M’sia may compel firms to put out fires abroad, Latest World News - The New Paper

M’sia may compel firms to put out fires abroad

This article is more than 12 months old

Dr M says companies should tackle fires on land they control abroad

KUALA LUMPUR: Malaysia may have to pass a law forcing firms to tackle fires on land that they control abroad.

Malaysian Prime Minister Mahathir Mohamad said this as all schools in Selangor, Penang, Putrajaya and Kuala Lumpur were shut for 48 hours starting today, due to the worsening air quality.

Dr Mahathir said his government would call on the Malaysian companies to put out the fires first, Reuters reported.

"But of course, if we find that they are unwilling to take action, we may have to pass a law that will make them responsible for fires on their properties, even if... outside of Malaysia," he said.

He added that his government may even make satellite data mapping of the regional locations of fire outbreaks and other information about haze hot spots available on official channels, reported the Malay Mail.

He said: "Our people have already raised this matter with Indonesian ministers, but they claim that the haze is originating from Malaysia. That is why I said we should publish maps showing satellite pictures of the actual hot spots."

The haze in the states that closed their schools hit the "very unhealthy" mark after it passed 200 on Malaysia's pollution index, which prompted the Education Ministry to act.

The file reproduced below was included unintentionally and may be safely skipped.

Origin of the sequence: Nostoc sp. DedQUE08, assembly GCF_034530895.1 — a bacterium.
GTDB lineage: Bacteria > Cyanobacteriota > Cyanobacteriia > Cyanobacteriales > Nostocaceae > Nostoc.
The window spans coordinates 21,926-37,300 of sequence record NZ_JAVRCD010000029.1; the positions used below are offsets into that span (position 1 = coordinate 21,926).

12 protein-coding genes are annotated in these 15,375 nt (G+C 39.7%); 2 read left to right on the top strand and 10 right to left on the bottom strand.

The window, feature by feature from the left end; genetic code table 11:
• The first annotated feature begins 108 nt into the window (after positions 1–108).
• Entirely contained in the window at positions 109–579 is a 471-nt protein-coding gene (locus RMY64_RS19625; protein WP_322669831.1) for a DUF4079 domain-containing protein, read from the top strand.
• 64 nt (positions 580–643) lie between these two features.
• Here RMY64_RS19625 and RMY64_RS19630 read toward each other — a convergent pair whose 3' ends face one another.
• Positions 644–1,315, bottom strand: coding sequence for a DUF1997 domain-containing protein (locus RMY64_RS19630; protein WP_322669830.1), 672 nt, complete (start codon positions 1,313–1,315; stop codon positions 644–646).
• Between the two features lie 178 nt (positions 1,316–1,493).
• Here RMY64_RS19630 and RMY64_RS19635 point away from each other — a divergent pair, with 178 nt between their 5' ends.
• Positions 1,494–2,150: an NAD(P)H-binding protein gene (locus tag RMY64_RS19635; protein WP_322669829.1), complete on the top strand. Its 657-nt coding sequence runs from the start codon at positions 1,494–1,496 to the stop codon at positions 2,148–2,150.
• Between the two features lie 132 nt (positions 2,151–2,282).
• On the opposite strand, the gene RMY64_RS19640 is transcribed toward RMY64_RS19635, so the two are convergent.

The Selangor Disaster Management and Relief Committee said extended exposure to the haze will increase health risks to high-risk groups, particularly children, senior citizens, heart and lung patients, and pregnant women.

In Indonesia, complaints about the haze have been more muted but that could be changing if the reaction to a government campaign launched to support the palm oil industry is anything to go by, reported Reuters.

"The government should stop using the 'palm oil is a very productive crop' card to justify its negligence on the poor management of existing palm oil plantations," wrote one Twitter user.

Ms Sheany, a journalist based in Bali, who uses only one name, said it was "bizarre" that the authorities were launching their campaign to make palm oil look good at this time.

"So many Indonesians living in those areas are choking," she said.

Indonesian President Joko Widodo also did not mince words. He said in a Facebook post on Tuesday that the forest fires in Riau would not have broken out if preventive measures were put in place earlier.

He added that the first few hot spots spotted should have been extinguished before the fires spread to form hundreds of hot spots.

"Government agencies at various levels and security agencies are capable of taking preventive measures to control the fires from spreading.

"(But) what is the problem? The problem lies with ineffective cooperation and initiatives that are not optimal.

"I have on numerous occasions reminded that the prevention of land and forest fires is vital," he wrote. - AFP, REUTERS